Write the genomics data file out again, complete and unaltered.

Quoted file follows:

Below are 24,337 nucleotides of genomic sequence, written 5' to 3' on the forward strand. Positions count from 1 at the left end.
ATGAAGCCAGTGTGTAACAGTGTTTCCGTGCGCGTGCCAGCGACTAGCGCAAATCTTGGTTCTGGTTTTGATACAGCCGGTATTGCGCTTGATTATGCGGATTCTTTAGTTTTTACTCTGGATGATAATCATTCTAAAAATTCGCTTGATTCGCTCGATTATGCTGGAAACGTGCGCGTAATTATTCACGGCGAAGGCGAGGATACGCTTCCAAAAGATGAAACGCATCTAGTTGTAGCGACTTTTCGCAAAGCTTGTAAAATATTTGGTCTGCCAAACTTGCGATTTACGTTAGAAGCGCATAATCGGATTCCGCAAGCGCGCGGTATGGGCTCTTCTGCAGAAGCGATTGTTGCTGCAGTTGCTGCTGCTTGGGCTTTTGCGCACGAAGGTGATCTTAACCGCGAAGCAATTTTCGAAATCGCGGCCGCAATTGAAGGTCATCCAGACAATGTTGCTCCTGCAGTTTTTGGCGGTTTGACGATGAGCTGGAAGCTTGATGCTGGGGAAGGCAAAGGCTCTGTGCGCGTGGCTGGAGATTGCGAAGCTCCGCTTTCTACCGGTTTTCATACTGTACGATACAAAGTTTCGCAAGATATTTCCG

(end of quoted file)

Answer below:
Below are 24,337 nucleotides of genomic sequence, written 5' to 3' on the forward strand. Positions count from 1 at the left end.
ATGAAGCCAGTGTGTAACAGTGTTTCCGTGCGCGTGCCAGCGACTAGCGCAAATCTTGGTTCTGGTTTTGATACAGCCGGTATTGCGCTTGATTATGCGGATTCTTTAGTTTTTACTCTGGATGATAATCATTCTAAAAATTCGCTTGATTCGCTCGATTATGCTGGAAACGTGCGCGTAATTATTCACGGCGAAGGCGAGGATACGCTTCCAAAAGATGAAACGCATCTAGTTGTAGCGACTTTTCGCAAAGCTTGTAAAATATTTGGTCTGCCAAACTTGCGATTTACGTTAGAAGCGCATAATCGGATTCCGCAAGCGCGCGGTATGGGCTCTTCTGCAGAAGCGATTGTTGCTGCAGTTGCTGCTGCTTGGGCTTTTGCGCACGAAGGTGATCTTAACCGCGAAGCAATTTTCGAAATCGCGGCCGCAATTGAAGGTCATCCAGACAATGTTGCTCCTGCAGTTTTTGGCGGTTTGACGATGAGCTGGAAGCTTGATGCTGGGGAAGGCAAAGGCTCTGTGCGCGTGGCTGGAGATTGCGAAGCTCCGCTTTCTACCGGTTTTCATACTGTACGATACAAAGTTTCGCAAGATATTTCCG